Travellers behind an unauthorised site at St Cyrus have requested a hearing to settle flooding concerns at the centre of a six-year planning battle.
North Esk Park applicants William Docherty and Jim Reid want to convince the Scottish Government-appointed reporter that the potential impacts of flooding associated with the proposed developments fall within acceptable levels.
The request was lodged with the Directorate for Planning and Environmental Appeals (DPEA) in Falkirk after the pair’s retrospective planning applications were called in by Scottish Ministers.
The reporter will be asked to submit a report with recommendations to ministers for their consideration and determination.
The application will be scrutinised in view of its potential conflict with national policy on flooding after Aberdeenshire Council approved retrospective planning applications from the Travelling community for almost 20 touring and permanent pitches on June 26. This was despite an objection from the Scottish Environment Protection Agency (Sepa).
It was the second time councillors had agreed to approve the site, after a similar application was given the go-ahead in 2016.
A spokeswoman for Mr Docherty and Mr Reid said: “The applicants note that the Ministers have issued the directions in view of the proposed developments and the potential conflict with national policy on flooding.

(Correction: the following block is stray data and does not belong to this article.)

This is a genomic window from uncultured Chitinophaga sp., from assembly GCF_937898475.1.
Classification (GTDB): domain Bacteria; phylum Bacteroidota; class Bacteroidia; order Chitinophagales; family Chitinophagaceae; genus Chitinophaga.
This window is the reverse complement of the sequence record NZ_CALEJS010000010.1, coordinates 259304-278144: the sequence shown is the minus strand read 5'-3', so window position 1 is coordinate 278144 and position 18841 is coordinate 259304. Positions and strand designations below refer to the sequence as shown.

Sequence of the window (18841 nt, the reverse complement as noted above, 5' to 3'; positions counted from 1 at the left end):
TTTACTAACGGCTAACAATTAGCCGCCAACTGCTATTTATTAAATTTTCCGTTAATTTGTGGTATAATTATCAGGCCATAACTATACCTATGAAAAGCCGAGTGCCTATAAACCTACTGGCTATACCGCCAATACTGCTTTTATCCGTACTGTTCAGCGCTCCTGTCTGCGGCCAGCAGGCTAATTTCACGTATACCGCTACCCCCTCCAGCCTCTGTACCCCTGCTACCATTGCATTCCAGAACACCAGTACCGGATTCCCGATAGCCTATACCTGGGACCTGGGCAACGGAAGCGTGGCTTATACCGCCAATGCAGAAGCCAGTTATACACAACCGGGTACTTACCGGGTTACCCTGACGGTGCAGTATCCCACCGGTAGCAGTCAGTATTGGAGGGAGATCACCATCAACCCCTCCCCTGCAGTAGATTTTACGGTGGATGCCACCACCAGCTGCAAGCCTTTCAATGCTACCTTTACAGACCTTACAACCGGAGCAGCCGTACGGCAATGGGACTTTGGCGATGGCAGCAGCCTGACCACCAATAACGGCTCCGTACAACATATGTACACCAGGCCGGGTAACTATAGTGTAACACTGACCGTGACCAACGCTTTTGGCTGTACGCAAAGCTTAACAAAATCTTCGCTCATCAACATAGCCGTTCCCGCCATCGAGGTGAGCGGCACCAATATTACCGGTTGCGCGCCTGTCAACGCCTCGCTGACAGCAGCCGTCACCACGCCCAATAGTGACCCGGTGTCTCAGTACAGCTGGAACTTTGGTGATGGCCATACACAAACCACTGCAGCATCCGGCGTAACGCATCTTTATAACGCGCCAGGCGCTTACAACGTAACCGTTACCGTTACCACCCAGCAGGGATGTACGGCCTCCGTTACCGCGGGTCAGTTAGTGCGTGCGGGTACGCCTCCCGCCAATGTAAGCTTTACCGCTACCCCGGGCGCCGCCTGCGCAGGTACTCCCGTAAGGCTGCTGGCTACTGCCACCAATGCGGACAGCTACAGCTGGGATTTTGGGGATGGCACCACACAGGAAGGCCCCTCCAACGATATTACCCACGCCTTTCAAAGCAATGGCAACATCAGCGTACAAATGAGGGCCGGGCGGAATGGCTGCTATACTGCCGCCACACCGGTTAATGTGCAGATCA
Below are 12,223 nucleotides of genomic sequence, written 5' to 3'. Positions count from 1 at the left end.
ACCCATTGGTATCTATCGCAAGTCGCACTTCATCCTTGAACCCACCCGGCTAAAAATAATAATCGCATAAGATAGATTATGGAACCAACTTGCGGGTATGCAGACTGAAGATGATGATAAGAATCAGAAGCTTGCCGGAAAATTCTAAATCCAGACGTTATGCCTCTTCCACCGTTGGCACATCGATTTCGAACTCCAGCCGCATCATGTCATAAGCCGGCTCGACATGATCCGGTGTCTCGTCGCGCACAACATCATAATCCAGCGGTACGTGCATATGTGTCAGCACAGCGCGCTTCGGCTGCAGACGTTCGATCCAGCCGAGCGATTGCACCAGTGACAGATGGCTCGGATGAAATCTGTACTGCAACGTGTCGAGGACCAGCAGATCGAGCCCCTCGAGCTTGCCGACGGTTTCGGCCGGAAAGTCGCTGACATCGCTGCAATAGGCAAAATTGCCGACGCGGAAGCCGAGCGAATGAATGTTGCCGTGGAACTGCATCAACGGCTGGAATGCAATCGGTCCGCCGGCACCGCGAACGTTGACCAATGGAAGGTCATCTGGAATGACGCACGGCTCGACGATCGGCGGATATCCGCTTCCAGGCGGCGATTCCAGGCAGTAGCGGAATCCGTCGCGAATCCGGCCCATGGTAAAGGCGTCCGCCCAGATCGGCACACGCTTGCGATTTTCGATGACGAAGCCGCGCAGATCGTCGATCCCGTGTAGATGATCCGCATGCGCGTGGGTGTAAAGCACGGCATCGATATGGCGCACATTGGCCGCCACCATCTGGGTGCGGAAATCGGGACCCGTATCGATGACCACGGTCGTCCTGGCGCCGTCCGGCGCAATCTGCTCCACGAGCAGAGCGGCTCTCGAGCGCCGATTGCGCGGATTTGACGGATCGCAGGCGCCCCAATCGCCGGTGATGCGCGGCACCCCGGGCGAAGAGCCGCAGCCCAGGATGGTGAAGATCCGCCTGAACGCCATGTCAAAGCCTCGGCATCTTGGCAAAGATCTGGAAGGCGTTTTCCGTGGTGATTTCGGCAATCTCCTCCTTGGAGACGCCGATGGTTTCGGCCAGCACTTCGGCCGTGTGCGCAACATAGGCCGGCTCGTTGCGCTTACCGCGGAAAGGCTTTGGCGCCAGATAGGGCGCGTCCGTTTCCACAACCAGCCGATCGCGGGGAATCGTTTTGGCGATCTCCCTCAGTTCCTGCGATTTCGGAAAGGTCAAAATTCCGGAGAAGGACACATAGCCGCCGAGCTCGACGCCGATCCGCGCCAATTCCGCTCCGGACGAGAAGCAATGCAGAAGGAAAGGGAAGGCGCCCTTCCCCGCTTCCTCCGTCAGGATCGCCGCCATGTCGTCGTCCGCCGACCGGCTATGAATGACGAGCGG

“To date, in support of the applications, the applicants have provided a Flood Risk and Drainage Assessment involving hydraulic modelling undertaken by SLR Consultancy, as well as a Flood Resilience Plan prepared by the Scottish Flood Forum in consultation with the families residing at the application sites, to demonstrate that the potential impacts of flooding associated with the proposed developments fall within acceptable levels so as to allow for planning permission to be granted.
“The applicants request that a hearing session on flooding issues be arranged to allow for discussion of the relevant issues and technical evidence that has been provided by the applicants.”
The spokeswoman said the issues in dispute were confined to “relatively narrow points” connected to technical evidence and interpretations of it.
“The applicants consider that a hearing setting would allow for discussion of each issue in turn, while being mindful of the professional costs that the applicants will require to occur in order to participate effectively in such further procedure,” she added.
The North Esk Park site has substantially expanded since the first temporary homes appeared without prior authorisation in September 2013.
A previous application, approved by councillors in 2016, was called in by the Scottish Government when Sepa objected. The agency said the site had flooded in 2002, 2012, 2013 and 2015.
Ministers overturned the permission and Travellers were given until July 31 last year to clear the site.
The council then agreed to extend the deadline by six months before fresh applications were lodged.
The DPEA has said the reporter, once appointed, will be notified of the request.